85.    soup has its origin as a word from ‘sop’ or ‘sup’, meaning the slice of bread on which the broth was poured.

86.    soy flour and soya flour are richer in calcium and iron than wheat flour, gluten-free and high in protein. Soy flour is ground from raw soybeans; soya flour from lightly toasted soybeans.

87.    spilling salt is considered good luck in Japan.

88.    strawberries are the only fruit which has its seeds on its outer skin.

89.    Swiss cheese ferments with bacteria generating gas which bubbles through the cheese leaving holes; cheese-makers call them “eyes.”

90.    tea strengthens bones because isoflavonoid chemicals in tea may have a weak estrogenic effect, reducing bone deterioration and osteoporosis risk.

91.    ten gallon hats only hold about 6 pints or 2.8 Litres.

92.    toasters for bread using electricity were invented by Crompton and Company, Leeds, England in 1893; the first automatic pop-up electric toaster was designed in 1919 by Charles Strite.

93.    tomato used to be considered poisonous.

94.    Tootsie Rolls were the first wrapped penny candy in America.

95.    traditional Italian food is an anagram of radiation, toil, fat and oil.

96.    TV dinners were introduced in 1954 by Omaha-based C.A. Swanson and Sons featuring roast turkey with stuffing and gravy, sweet potatoes and peas, selling for 98 cents.

97.    Vegemite is an Australian icon which was developed in 1922 by Dr. Cyril Callister. He took used brewer’s yeast and blended the yeast extract with ingredients like celery, onion, salt, and a few secret ingredients to make this paste rich in B vitamins; it was developed for the Fred Walker Company which is now Kraft Foods.

98.    white chocolate is not a true chocolate because it contains no chocolate liquor, instead its made of sugar, cocoa butter, milk solids, lecithin and vanilla.

99.    white shelled eggs are produced by hens with white feathers and earlobes while brown eggs are produced by

100.hens with red feathers and earlobes; the colour has no relationship to the nutritional quality or taste of the eggs.

101.Wrigley’s gum was the first product to have a bar code.

102.yelling for 8 years, 7 months and 6 days produces enough sound energy to heat one cup of coffee





World Health Day

The World Health Organisation (WHO) is recently promoted World Health Day with the theme “From Farm to Plate, Make Food Safe.” WHO estimates that unsafe food is linked to the deaths of 2 million people annually – including many children. Food containing harmful bacteria, viruses, parasites or chemical substances can cause more than 200 diseases, ranging from diarrhoea to cancers, a major health concern for all people on the planet.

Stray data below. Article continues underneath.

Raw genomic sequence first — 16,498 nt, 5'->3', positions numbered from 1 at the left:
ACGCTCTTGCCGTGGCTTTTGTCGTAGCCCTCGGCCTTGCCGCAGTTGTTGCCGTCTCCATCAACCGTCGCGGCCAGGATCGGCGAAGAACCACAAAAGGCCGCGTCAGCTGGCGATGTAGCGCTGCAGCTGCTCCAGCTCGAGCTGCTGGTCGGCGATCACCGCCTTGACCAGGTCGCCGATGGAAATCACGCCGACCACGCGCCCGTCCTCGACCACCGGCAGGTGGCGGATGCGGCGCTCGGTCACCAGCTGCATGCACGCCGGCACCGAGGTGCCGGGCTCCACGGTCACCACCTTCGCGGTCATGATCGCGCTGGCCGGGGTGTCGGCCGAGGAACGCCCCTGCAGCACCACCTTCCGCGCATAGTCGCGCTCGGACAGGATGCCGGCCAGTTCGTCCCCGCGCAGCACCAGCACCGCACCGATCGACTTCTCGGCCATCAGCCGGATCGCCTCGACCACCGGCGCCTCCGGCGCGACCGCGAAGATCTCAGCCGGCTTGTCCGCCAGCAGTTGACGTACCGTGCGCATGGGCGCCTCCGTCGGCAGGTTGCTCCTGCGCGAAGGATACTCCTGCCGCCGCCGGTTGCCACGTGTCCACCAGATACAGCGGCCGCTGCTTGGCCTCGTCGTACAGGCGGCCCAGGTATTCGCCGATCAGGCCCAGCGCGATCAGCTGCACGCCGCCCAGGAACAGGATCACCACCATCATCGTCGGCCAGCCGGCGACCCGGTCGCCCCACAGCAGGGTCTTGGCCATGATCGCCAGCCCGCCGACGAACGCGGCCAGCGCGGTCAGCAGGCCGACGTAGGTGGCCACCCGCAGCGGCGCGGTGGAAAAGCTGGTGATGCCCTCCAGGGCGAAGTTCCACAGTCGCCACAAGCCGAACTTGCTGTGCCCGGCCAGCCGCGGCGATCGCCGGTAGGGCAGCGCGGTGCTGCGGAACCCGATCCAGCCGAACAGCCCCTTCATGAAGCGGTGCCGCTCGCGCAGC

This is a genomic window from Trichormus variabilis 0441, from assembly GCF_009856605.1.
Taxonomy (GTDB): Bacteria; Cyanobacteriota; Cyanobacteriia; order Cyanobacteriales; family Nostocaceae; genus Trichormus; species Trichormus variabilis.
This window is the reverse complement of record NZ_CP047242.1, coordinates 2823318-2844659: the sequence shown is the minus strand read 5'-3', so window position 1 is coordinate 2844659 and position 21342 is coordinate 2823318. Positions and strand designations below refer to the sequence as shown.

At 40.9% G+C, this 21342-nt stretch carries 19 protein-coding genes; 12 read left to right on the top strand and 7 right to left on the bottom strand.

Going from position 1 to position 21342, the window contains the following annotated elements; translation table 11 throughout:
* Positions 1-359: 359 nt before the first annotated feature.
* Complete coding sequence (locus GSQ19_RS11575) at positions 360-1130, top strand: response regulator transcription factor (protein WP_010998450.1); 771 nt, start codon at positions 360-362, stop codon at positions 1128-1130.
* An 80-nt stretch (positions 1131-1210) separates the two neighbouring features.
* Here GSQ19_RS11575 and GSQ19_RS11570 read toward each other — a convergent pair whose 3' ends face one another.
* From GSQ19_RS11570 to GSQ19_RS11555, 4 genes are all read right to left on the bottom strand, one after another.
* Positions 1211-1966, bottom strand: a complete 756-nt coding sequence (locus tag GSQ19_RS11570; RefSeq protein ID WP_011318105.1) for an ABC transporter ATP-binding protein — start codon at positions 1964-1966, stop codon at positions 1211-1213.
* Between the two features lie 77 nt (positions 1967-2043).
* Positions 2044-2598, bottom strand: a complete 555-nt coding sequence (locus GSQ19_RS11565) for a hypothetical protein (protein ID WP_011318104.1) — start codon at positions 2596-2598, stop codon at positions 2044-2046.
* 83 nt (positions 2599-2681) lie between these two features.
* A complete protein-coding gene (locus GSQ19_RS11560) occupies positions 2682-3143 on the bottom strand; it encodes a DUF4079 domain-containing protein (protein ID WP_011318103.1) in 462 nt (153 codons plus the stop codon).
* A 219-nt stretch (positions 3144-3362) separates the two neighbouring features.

Even though our food supply in the Australia is among the safest in the world, the Commonwealth Department of Health estimates that there are about 5.4 million annual cases of foodborne illness. Each year these illnesses result in an estimated 128,000 hospitalizations and 125 deaths. The people most likely to become ill from unsafe food, and to be hospitalized or die as a result, are older Australian, very young children, pregnant women, and people with illness or medical treatments that affect their immune systems, such as diabetes, cancer, HIV/AIDS, and organ transplants.
Foodborne illnesses occur because of environmental pollution or mishandling somewhere along the food chain from farm to table. Food may become unsafe because of contaminants in soil or water or inadequate safety measures in processing, transportation, or storage. It can also occur because of unsafe handling by workers in the food industry, or by consumers preparing food at home. Ensuring the safety of our food supply requires a farm-to-table approach. This means we are all a part of the food chain—including farmers, processors, transporters, retailers and food service workers, and consumers—and have responsibility for minimizing the risk of food contamination and helping to lower the danger of foodborne illness.


PepsiCo stops using aspartame

PepsiCo North America Beverages has decided to stop using aspartame as a sweetener in its drinks because consumers think it’s dangerous. The US Food and Drug Administration describe aspartame as “one of the most thoroughly tested and studied food additives the agency has ever approved,” and it has been passed as safe for human consumption by more than 90 countries around the world including Australia. Aspartame was discovered in 1965 andhas been approved for use since 1981 Despite controversy, repeated studies has always found it to be safe for use as a sweetener. Aspartame, also known as E951, is about 200 times sweeter than sugar but contains very few calories.
PepsiCo says it will replace aspartame with another sweetener – sucralose – mixed with acesulfame potassium. PepsiCo insists that the switch to sucralose will not impact the taste of these drinks, but we should expect a “slightly different mouthfeel.”Aspartame-free cans of the drink will go on sale from August in America, but not in Australia.
For people who want to avoid aspartame, the easiest way to do this is to check the labels before buying or eating foods or drinks. If aspartame is in the product it will be listed in the ingredients. The product label will also contain the warning “Phenylketonurics: contains phenylalanine.”